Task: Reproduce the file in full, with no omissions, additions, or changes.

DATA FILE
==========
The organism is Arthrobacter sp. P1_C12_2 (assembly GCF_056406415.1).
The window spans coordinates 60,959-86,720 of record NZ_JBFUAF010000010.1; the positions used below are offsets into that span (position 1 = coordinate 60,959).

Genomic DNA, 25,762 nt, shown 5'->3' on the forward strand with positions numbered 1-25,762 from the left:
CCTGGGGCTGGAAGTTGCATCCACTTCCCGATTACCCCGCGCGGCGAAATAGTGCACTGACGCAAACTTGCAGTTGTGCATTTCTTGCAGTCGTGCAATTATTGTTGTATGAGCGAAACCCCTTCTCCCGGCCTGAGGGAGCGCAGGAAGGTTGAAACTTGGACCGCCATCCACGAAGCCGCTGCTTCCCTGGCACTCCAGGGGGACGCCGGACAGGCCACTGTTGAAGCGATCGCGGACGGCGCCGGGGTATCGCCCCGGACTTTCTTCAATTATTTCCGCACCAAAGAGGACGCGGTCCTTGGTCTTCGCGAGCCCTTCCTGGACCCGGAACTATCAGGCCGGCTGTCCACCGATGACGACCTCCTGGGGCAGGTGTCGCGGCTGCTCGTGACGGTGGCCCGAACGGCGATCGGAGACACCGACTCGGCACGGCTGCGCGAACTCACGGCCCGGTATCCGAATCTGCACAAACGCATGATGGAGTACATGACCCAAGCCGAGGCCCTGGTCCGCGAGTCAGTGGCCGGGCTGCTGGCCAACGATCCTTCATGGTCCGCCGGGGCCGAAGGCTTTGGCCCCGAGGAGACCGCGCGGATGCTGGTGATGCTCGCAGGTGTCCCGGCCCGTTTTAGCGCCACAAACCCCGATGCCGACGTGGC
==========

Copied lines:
The organism is Arthrobacter sp. P1_C12_2 (assembly GCF_056406415.1).
The window spans coordinates 60,959-86,720 of record NZ_JBFUAF010000010.1; the positions used below are offsets into that span (position 1 = coordinate 60,959).

Genomic DNA, 25,762 nt, shown 5'->3' on the forward strand with positions numbered 1-25,762 from the left:
CCTGGGGCTGGAAGTTGCATCCACTTCCCGATTACCCCGCGCGGCGAAATAGTGCACTGACGCAAACTTGCAGTTGTGCATTTCTTGCAGTCGTGCAATTATTGTTGTATGAGCGAAACCCCTTCTCCCGGCCTGAGGGAGCGCAGGAAGGTTGAAACTTGGACCGCCATCCACGAAGCCGCTGCTTCCCTGGCACTCCAGGGGGACGCCGGACAGGCCACTGTTGAAGCGATCGCGGACGGCGCCGGGGTATCGCCCCGGACTTTCTTCAATTATTTCCGCACCAAAGAGGACGCGGTCCTTGGTCTTCGCGAGCCCTTCCTGGACCCGGAACTATCAGGCCGGCTGTCCACCGATGACGACCTCCTGGGGCAGGTGTCGCGGCTGCTCGTGACGGTGGCCCGAACGGCGATCGGAGACACCGACTCGGCACGGCTGCGCGAACTCACGGCCCGGTATCCGAATCTGCACAAACGCATGATGGAGTACATGACCCAAGCCGAGGCCCTGGTCCGCGAGTCAGTGGCCGGGCTGCTGGCCAACGATCCTTCATGGTCCGCCGGGGCCGAAGGCTTTGGCCCCGAGGAGACCGCGCGGATGCTGGTGATGCTCGCAGGTGTCCCGGCCCGTTTTAGCGCCACAAACCCCGATGCCGACGTGGC